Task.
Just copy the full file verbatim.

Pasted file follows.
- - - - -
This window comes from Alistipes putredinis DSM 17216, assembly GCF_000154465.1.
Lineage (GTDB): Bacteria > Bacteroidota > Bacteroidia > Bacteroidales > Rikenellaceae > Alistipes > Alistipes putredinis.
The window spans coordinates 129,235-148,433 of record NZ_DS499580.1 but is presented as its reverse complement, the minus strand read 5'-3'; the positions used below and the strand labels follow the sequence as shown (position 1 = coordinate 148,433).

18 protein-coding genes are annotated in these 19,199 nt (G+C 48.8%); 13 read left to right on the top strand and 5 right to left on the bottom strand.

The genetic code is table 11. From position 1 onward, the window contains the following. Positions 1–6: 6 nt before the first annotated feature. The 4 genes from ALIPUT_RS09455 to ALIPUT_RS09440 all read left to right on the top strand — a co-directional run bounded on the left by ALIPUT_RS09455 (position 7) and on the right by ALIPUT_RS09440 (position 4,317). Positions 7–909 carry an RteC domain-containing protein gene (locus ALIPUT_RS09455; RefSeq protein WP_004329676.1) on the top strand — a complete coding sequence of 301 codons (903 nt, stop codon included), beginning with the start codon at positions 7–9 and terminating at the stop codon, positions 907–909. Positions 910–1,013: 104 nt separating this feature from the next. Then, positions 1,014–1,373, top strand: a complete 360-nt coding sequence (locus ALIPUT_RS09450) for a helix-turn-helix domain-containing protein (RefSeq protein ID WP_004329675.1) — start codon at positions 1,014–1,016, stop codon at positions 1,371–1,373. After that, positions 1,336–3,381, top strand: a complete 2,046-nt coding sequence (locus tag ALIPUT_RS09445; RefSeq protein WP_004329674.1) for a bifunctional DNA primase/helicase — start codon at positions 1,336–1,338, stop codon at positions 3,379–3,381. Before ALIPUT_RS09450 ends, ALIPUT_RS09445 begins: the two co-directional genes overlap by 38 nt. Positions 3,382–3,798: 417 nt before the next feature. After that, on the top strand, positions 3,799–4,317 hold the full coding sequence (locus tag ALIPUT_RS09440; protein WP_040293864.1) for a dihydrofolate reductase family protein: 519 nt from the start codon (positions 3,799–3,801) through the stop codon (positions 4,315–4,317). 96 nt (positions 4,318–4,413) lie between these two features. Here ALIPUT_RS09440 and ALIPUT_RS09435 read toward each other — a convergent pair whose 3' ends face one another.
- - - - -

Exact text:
This window comes from Alistipes putredinis DSM 17216, assembly GCF_000154465.1.
Lineage (GTDB): Bacteria > Bacteroidota > Bacteroidia > Bacteroidales > Rikenellaceae > Alistipes > Alistipes putredinis.
The window spans coordinates 129,235-148,433 of record NZ_DS499580.1 but is presented as its reverse complement, the minus strand read 5'-3'; the positions used below and the strand labels follow the sequence as shown (position 1 = coordinate 148,433).

18 protein-coding genes are annotated in these 19,199 nt (G+C 48.8%); 13 read left to right on the top strand and 5 right to left on the bottom strand.

The genetic code is table 11. From position 1 onward, the window contains the following. Positions 1–6: 6 nt before the first annotated feature. The 4 genes from ALIPUT_RS09455 to ALIPUT_RS09440 all read left to right on the top strand — a co-directional run bounded on the left by ALIPUT_RS09455 (position 7) and on the right by ALIPUT_RS09440 (position 4,317). Positions 7–909 carry an RteC domain-containing protein gene (locus ALIPUT_RS09455; RefSeq protein WP_004329676.1) on the top strand — a complete coding sequence of 301 codons (903 nt, stop codon included), beginning with the start codon at positions 7–9 and terminating at the stop codon, positions 907–909. Positions 910–1,013: 104 nt separating this feature from the next. Then, positions 1,014–1,373, top strand: a complete 360-nt coding sequence (locus ALIPUT_RS09450) for a helix-turn-helix domain-containing protein (RefSeq protein ID WP_004329675.1) — start codon at positions 1,014–1,016, stop codon at positions 1,371–1,373. After that, positions 1,336–3,381, top strand: a complete 2,046-nt coding sequence (locus tag ALIPUT_RS09445; RefSeq protein WP_004329674.1) for a bifunctional DNA primase/helicase — start codon at positions 1,336–1,338, stop codon at positions 3,379–3,381. Before ALIPUT_RS09450 ends, ALIPUT_RS09445 begins: the two co-directional genes overlap by 38 nt. Positions 3,382–3,798: 417 nt before the next feature. After that, on the top strand, positions 3,799–4,317 hold the full coding sequence (locus tag ALIPUT_RS09440; protein WP_040293864.1) for a dihydrofolate reductase family protein: 519 nt from the start codon (positions 3,799–3,801) through the stop codon (positions 4,315–4,317). 96 nt (positions 4,318–4,413) lie between these two features. Here ALIPUT_RS09440 and ALIPUT_RS09435 read toward each other — a convergent pair whose 3' ends face one another.